After being married for more than thirty years, Steve Buscemi’s wife passed away in 2019 from ovarian cancer. The famous actor was devastated to lose his best friend and lover. True to his personal brand, Buscemi remained relatively silent about his wife’s death until he gave an interview to GQ magazine. In the article, he detailed how her passing affected him both mentally and emotionally.

Since his wife passed away, Buscemi wants to make sure that his son, Lucian, won’t have to go through too much “junk” when he passes away. Buscemi, who refers to himself as a “hoarder,” has been forced to confront his material possessions in the aftermath of his wife’s death. He is currently in the process of sorting through his belongings and getting rid of anything that doesn’t hold sentimental value or serve a purpose.

He said to GQ, “He’d be the only one when I’m gone. It’s him that’s going to have to go through everything.”

Buscemi is Trying to get rid of old belongings that no longer bring him joy, but he finds it difficult because they hold so many memories. Some are connected to his late wife Jo Andres, while others are associated with key moments in his career.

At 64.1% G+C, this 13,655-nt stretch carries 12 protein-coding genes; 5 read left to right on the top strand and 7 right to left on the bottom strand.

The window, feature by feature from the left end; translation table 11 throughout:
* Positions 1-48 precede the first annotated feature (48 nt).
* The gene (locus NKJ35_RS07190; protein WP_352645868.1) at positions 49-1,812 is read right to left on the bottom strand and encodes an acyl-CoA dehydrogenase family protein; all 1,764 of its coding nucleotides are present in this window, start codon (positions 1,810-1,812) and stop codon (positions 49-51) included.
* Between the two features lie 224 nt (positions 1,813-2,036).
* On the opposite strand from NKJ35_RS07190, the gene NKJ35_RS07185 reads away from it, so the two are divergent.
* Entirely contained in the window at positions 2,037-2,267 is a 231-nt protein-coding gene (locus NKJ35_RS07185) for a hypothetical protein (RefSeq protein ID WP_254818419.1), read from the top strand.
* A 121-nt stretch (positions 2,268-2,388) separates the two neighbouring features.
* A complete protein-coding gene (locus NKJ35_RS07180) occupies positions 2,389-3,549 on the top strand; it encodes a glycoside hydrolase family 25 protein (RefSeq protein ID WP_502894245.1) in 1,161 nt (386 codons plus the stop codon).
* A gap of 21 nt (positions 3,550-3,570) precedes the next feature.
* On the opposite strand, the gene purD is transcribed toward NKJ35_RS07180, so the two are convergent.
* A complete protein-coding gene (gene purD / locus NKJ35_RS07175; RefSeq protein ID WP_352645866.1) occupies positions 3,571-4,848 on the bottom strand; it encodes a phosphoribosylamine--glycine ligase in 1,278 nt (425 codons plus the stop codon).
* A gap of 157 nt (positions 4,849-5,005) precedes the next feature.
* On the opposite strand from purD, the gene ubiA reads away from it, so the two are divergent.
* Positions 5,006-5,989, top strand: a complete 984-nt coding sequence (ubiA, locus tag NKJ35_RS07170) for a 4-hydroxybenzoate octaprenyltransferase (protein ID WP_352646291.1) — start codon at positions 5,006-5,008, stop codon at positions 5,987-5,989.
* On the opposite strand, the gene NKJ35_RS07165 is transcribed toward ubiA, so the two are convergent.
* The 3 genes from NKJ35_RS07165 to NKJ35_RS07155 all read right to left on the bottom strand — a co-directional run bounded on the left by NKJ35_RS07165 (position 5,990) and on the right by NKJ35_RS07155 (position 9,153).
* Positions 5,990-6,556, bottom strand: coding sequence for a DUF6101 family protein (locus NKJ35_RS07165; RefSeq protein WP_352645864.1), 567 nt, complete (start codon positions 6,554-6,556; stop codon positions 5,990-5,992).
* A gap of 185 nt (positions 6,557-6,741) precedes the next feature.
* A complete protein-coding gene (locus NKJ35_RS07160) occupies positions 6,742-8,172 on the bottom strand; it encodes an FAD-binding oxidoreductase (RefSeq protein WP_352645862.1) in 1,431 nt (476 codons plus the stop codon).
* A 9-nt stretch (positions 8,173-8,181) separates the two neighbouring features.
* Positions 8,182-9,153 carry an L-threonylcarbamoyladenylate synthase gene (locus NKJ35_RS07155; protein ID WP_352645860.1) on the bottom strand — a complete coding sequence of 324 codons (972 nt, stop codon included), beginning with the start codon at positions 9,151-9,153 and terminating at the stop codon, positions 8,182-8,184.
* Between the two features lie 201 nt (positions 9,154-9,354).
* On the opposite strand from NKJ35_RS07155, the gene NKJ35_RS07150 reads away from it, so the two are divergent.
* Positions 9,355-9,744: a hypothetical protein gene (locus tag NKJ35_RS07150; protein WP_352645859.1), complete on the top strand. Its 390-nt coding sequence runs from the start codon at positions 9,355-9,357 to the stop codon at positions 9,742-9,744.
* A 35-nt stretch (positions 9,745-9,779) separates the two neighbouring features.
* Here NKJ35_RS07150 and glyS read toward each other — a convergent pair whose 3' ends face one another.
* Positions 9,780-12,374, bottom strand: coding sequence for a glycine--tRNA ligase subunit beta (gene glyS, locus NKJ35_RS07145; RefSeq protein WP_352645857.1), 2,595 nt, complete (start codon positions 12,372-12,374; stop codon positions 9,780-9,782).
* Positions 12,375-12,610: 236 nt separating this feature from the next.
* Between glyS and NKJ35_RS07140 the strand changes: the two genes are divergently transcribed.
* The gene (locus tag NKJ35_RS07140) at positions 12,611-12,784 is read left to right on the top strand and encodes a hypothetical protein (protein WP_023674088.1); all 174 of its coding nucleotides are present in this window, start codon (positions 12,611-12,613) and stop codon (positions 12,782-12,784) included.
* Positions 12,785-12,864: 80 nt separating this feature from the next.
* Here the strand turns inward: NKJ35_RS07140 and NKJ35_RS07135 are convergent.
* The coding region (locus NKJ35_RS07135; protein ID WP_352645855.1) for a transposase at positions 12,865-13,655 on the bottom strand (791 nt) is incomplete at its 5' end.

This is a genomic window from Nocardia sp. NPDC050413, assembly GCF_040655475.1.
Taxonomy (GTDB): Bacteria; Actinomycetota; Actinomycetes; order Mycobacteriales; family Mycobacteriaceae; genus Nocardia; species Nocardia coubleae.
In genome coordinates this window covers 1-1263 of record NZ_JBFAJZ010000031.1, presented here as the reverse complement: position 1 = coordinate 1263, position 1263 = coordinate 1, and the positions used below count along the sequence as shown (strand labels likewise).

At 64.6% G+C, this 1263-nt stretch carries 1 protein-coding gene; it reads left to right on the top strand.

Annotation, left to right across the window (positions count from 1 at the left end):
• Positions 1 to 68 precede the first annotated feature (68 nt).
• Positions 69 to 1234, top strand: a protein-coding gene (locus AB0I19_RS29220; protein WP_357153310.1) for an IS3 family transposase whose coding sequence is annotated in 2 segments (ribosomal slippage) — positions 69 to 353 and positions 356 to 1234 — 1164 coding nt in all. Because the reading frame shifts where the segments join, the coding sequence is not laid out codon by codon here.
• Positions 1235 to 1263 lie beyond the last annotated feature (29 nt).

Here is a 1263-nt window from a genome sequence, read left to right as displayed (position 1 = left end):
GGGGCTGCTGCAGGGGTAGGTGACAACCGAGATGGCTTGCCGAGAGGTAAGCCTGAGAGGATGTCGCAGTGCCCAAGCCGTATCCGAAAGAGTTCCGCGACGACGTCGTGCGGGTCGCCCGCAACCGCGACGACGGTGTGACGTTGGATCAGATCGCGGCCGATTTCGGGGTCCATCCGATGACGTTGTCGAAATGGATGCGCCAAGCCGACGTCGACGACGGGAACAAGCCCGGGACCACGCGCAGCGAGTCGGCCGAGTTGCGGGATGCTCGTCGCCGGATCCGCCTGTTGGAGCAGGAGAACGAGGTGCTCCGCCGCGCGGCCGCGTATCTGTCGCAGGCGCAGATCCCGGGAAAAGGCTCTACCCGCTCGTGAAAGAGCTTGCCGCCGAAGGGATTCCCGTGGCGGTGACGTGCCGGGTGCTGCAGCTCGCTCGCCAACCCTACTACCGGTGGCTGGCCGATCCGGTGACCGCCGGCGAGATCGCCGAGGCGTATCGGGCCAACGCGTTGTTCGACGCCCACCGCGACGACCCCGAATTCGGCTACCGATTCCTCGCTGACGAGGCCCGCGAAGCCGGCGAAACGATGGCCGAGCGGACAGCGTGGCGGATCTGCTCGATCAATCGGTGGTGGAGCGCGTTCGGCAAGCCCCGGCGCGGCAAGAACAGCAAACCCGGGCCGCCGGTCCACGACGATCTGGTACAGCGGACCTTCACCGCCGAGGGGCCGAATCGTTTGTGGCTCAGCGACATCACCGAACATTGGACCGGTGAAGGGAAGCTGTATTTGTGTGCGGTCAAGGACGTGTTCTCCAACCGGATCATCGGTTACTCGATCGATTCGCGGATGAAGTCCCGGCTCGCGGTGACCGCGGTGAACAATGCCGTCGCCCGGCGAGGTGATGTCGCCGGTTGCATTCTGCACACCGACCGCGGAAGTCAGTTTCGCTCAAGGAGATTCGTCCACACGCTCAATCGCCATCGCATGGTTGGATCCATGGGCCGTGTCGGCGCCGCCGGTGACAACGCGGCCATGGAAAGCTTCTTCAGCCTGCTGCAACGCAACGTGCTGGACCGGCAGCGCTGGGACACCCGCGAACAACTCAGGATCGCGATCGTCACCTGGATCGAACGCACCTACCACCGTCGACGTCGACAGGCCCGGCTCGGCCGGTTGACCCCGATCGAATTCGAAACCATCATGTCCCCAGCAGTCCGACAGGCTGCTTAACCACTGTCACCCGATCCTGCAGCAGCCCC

“I’m kind of a hoarder,” he said. “It’s just a slow process because I always get caught up in reading stuff.”

The GQ wrote, “Some actors make a show of their supposed humility. For Buscemi, that quality seems to suffuse his entire being. Despite his involvement in several cultural touchstones of our time—from Coen brothers classics to Adam Sandler blockbusters, from 30 Rock to The Sopranos—he cannot turn off the modesty.”

After his wife Andres was diagnosed with ovarian cancer in 2015, Buscemi’s world spiraled. Thankfully, she responded well to treatment and seemed to be beating the disease – that is until it returned aggressively in 2017.

“The pain was the hardest thing,” he stated. “People who are going through that, it’s painful. It’s painful to die from cancer. There’s just no way around it.”

Buscemi and his wife always had a lot going on during their marriage. He added, “Between both of our worlds, there was always somebody doing a show or a place to go to hang out.”

His wife, being more experienced in performance art at the time they met, helped him understand what types of things would be possible for a career in the arts.

“Jo really trusted her intuition and would just kind of put images out there and didn’t feel the need to have to explain it or have to make sense,” he stated. “She just had to feel a certain way, like she was trying to evoke a feeling, or a mood.”